Easy DIY Window Box Planters You Can Whip up in an Afternoon!

6 Materials
4 Hours

Happy summer! And with the warmer season, I always do one thing without fail... and that's to enhance my little rustic garden shed with something new!

Desiring to add more flowers to the mix, I decided to build a couple of very simple window box planters!

Grabbing some reclaimed wood, wow! The end result is even more quainter than I had imagined!

Have a plain garden shed of your own that could use some enhancing? Try these!

To build:

Building a basic window box planter is simple. Decide how long and deep you would like it to be, then cut the boards to the desired length.

I gauged my window box size by the width of each window it would sit under.

  1. Cut 4 planks to the length desired.
  2. Dry-fit, then measure and cut 2 side pieces to fit.

To assemble:

  1. Lay the bottom boards down first.
  2. Position the front and back boards into place, then measure the side pieces and cut-to-fit.
  3. Assemble the 4 outer boards first by attaching with screws.
  4. Slip the bottom boards into place, then attach with screws to the box.

Tip: always pre-drill your holes so the wood doesn't split.

To support:

Two small support pieces of wood were installed to the bottom of each box with screws.

Two longer boards, cutting both ends at 45 degree angles, were attached to the support board with screws.

Love this look!

To attach:

The window boxes were held into place, then attached with screws direct to the shed. Screw through the back of the window box as well as through the support boards below.

It looked perfectly rustic and cute!

However the new wood was darker than the shed, plus with so many screws showing, I decided to fancy the window boxes up a little more...

Random planks were held into place, then screwed onto the boxes using 1 screw each.

White-wash to age:

To tone down the darker wood, a white-wash of paint was brushed on, then rubbed off with a rag.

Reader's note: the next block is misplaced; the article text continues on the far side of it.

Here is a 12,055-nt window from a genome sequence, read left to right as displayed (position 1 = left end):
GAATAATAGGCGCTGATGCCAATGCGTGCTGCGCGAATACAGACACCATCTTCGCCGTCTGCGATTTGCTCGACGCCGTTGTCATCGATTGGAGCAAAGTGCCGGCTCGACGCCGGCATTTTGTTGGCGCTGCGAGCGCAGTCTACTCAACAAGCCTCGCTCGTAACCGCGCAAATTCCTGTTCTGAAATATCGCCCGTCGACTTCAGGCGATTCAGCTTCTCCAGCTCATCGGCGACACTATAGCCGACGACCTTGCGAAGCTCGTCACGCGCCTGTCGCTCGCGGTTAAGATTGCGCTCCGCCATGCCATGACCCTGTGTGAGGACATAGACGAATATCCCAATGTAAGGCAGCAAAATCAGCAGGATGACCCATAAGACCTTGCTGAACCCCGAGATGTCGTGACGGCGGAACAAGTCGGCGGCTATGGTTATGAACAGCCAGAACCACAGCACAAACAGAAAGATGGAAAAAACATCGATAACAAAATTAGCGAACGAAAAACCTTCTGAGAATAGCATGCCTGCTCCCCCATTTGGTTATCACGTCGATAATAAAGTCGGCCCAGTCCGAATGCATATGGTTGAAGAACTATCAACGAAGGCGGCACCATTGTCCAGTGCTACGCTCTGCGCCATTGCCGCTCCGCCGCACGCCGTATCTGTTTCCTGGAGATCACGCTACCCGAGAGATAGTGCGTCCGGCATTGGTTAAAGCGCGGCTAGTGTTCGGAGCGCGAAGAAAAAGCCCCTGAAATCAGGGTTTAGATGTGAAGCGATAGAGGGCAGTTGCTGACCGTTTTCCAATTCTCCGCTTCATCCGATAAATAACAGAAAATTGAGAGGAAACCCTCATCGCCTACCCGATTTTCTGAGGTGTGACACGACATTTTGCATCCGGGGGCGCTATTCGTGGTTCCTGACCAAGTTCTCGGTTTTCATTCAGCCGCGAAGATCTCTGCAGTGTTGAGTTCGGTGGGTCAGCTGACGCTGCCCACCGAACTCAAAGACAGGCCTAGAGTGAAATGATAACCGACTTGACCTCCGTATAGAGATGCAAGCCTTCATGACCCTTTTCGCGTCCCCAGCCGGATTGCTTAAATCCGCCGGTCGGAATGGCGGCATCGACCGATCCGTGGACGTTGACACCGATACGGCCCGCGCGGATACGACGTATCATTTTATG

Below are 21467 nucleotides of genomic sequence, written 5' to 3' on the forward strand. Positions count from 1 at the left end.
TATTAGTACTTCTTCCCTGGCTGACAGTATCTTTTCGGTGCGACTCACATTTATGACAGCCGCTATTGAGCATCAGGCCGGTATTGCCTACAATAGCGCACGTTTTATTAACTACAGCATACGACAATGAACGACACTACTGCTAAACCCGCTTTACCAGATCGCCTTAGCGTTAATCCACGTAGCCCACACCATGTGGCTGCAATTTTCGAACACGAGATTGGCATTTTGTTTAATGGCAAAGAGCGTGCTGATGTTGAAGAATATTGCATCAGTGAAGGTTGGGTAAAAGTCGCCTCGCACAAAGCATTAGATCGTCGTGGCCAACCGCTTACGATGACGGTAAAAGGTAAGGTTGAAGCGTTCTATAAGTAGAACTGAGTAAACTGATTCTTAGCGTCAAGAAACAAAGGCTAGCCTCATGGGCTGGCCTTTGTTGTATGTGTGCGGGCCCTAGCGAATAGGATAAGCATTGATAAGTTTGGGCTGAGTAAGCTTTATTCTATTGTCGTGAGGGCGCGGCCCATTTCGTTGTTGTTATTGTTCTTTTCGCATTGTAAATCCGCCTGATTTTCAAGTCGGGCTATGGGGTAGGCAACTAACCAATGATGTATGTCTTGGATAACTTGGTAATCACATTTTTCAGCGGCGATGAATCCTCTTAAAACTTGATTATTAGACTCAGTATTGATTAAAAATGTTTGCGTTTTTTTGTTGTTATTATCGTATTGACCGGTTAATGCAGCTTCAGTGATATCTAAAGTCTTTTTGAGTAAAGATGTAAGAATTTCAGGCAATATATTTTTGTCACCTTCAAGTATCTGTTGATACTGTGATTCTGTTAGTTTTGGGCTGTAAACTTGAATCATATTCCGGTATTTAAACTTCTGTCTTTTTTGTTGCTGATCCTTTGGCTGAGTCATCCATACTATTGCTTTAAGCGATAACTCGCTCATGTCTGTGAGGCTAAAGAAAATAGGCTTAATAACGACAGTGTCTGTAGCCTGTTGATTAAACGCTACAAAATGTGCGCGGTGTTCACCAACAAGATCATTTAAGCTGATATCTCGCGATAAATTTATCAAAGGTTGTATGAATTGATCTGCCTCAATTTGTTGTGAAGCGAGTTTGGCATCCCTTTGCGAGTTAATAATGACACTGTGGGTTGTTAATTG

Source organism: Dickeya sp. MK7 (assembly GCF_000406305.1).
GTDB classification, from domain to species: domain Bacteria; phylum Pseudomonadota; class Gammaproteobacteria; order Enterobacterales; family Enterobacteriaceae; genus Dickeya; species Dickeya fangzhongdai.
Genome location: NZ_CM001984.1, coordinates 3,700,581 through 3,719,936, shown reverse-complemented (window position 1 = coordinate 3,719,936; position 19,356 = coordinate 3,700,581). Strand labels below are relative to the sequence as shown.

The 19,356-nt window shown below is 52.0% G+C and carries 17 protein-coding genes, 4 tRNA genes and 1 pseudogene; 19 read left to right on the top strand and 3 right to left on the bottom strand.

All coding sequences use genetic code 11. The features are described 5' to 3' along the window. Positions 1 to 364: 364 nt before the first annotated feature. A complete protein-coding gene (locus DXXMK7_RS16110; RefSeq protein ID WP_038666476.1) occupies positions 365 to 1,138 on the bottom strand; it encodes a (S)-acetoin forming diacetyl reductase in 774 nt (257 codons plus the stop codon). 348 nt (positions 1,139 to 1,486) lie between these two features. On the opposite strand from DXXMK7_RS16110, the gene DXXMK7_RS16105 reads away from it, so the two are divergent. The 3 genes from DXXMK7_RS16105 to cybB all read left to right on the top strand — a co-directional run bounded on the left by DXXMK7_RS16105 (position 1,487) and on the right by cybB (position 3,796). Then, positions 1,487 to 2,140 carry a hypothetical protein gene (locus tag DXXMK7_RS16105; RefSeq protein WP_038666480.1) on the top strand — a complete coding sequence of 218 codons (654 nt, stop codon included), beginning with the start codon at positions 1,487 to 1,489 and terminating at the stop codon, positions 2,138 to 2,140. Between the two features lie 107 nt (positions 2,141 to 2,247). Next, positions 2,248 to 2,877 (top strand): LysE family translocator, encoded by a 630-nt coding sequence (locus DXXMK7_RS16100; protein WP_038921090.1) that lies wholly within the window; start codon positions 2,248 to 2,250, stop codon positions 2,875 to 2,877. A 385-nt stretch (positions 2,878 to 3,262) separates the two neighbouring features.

Creating a white-wash is easy! Simply mix equal parts of water and paint, then test it out. Add more paint or water to suit.

Stenciling the small window box:

To further enhance the window boxes, garden-themed stencils were added to each box!

How to stencil:

  1. Position stencil in the middle of the window box.
  2. Load stencil brush with paint, and remove most with a rag until brush feels dry.
  3. Tap or swirl brush through the stencil to achieve the desired effect.

View Fresh Cut Flowers stencil HERE

Stenciling the longer window box:

Since the 2nd window box was much longer, I decided to split up this stencil message to suit!

  1. Measure the middle of the window box, and stencil in the graphics.
  2. Move the stencil to the left, and stencil the word Garden.
  3. Reposition the stencil to the right, and stencil the word Shop.

View Garden Shop stencil HERE

To plant the window boxes:

  1. Line each window box with greenhouse plastic, using an electric stapler to attach.
  2. Drill holes into the bottoms of each window box for drainage.
  3. Cover drainage holes with rocks.
  4. Add soil.
  5. Plant flowers!

View many more photos of each step, including a video in the original blog post shared at the bottom of this post.

What a charming addition these window box planters make, don't you think?

And I was amazed how instantly those newer boards aged with that white-wash! Be sure to watch the video in the original post.

And here's the longer window box. Garden Shop indeed... a perfect fit!

Can't wait for those flowers to explode over the edges!

But until then, I shall thoroughly enjoy the current view because the window boxes themselves add a ton of charm! And more opportunities to plant!

Think you may add a window box or two to your own shed this summer?

Visit original tutorial for more!

Come and see how the entire shed looks with the boxes HERE!


  • full window box steps
  • white-wash video
  • full tour of ALL the newest shed woodland additions
  • and more!
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Donna at Funky Junk Interiors
Want more details about this and other DIY projects? Check out my blog post!
Frequently asked questions
Have a question about this project?
  1 question
  • Diane Diane on Jun 21, 2022

    I'm concerned about the power source. You put your computer out in the yard with the device, to power it??

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